We’ve been hiring a lot this year. And it’s great to be part of the hiring process. You get to meet a variety of new people from different backgrounds who can bring a fresh perspective to the organization.
But hiring is not easy. Particularly in Asia, and in our industry, where it’s super competitive, always changing, and in many cases has a limited supply of candidates.
There are certain interesting themes I’ve come across through my recent interviews that I’d like to call out. These themes repeat themselves through the onslaught of interviews I’ve done in the past three months. And they can serve as a guide of sorts. They can help us better prepare for what candidates are gearing for these days. And they can give us a clue towards what we emphasize more in our respective organizations to attract this talent.
The challenges around talent will not go away. And in fact, will only get more difficult for our industry. Your individual ability to dynamically adjust your organization to these shifting challenges and themes will be the ideal goal.
However, first understanding what the challenges and trends are, should be the first step. Below is my attempt.
1. From specialist to a generalist: More and more candidates don’t want to be stuck or pigeonholed in a single discipline. Almost everyone I’ve met is taking a broader view of digital marketing in relation to their career and wants to be part of an “integrated”, “cross-channel” team that sits across all mediums. As an agency, we’re trying to adapt to this demand by rethinking the positions we offer. An example of this is creating “biddable media” positions that allow candidates to be part of the entire “biddable” environment, be it SEM (search engine marketing), social ads, and RTB (real-time bidding). The candidates will gain exposure across search, social, and display all in one go, and this diversity is more attractive to them than just a one-channel view 100 percent of the time.
2. Fast track to career advancement: Candidates want to know what the company can offer them to grow and advance in their careers. And because supply is quite thin across many markets right now, companies are fighting over this limited pool, thereby giving the candidates more leverage than before. Key themes I’m getting asked are around types and levels of training programs we have in place, any senior management mentoring programs, ability to work in different markets, and clear examples of how other people have grown their careers in our organization. The greater your training offering, and the more diverse and interesting it is, will put you in a good place to attract ambitious talent.
3. Technologists welcome: Another interesting trend I’m seeing is the flurry of people with core technical backgrounds applying for positions. These would range anywhere from data analysts, infrastructure designers, IT consultants, and software engineers alike. They realize that advertisers and agencies work with volumes of data and this will only grow as the world becomes more and more digitized. Our industry will be in greater demand for talent with technical skillsets around the use and application of data for business. This realization has forced us to rethink the type of people we need and in some cases it has created new roles in our group we had not yet imagined. Data people welcome.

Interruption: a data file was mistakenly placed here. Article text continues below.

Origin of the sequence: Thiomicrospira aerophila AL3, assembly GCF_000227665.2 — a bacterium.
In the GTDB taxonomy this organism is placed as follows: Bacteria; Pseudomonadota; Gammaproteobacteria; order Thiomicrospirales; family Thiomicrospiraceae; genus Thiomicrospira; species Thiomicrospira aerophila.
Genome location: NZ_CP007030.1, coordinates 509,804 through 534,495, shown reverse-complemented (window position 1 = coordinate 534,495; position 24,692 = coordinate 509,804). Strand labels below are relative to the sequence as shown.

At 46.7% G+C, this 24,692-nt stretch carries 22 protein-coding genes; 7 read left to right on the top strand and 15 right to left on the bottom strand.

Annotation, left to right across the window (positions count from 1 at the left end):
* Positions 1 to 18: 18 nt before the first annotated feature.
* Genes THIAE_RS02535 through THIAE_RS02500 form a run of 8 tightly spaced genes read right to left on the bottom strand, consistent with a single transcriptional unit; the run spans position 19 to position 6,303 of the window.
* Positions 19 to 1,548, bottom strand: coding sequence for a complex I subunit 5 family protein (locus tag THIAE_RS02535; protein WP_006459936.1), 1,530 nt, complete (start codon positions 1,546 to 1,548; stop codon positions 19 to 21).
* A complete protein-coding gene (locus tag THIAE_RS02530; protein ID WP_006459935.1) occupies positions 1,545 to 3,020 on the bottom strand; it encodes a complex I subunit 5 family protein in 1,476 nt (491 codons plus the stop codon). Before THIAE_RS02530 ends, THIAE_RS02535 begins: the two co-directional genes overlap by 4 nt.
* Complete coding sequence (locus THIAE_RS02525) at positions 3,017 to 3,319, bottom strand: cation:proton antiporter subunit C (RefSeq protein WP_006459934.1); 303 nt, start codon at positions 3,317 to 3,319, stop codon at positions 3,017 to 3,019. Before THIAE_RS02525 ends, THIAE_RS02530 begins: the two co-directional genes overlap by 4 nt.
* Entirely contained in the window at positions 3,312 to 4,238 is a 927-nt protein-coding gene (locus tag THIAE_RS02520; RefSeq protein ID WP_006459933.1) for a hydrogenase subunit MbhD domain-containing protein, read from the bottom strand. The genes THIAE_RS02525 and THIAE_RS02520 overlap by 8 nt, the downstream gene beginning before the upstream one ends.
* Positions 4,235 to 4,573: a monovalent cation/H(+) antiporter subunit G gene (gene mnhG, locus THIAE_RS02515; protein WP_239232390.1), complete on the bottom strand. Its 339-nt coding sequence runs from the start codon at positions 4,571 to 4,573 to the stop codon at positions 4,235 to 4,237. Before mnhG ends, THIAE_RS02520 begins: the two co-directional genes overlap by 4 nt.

4. Sales people you’re not: Another trend that’s quite apparent these days is the lack of pure sales skills I see among the people I’ve met. I see it also among the experienced people. It’s absolutely the most visible area and I argue one of the most important areas to nail. In being a digital person, we’re at the crux of technology, business, and creativity. Our ability to sell our ideas, products, and services across these three areas will be increasingly critical to our success and our careers. It’s not easy to make the complex simple. But the people that can do it stand out. As a primer, go check out Inc’s top 10 “how to sell” books of all time.
5. Cultural interests: A final theme I see is the increased interest in working abroad and gaining exposure in a new culture. I guess this need of people has always been there, but for some reason, seems more apparent as of late. Our ability as an organization to accommodate to these requests, whether immediate or in the mid-term may be a determining factor to pulling in top talent. Companies that have market exchange programs or clear examples of staff shifting across countries are wise to emphasize these.
These are just my firsthand views of what I’m seeing out there. I would love to hear other viewpoints from readers. The more we can share, the better position we’ll be in to attract and retain top quality talent.
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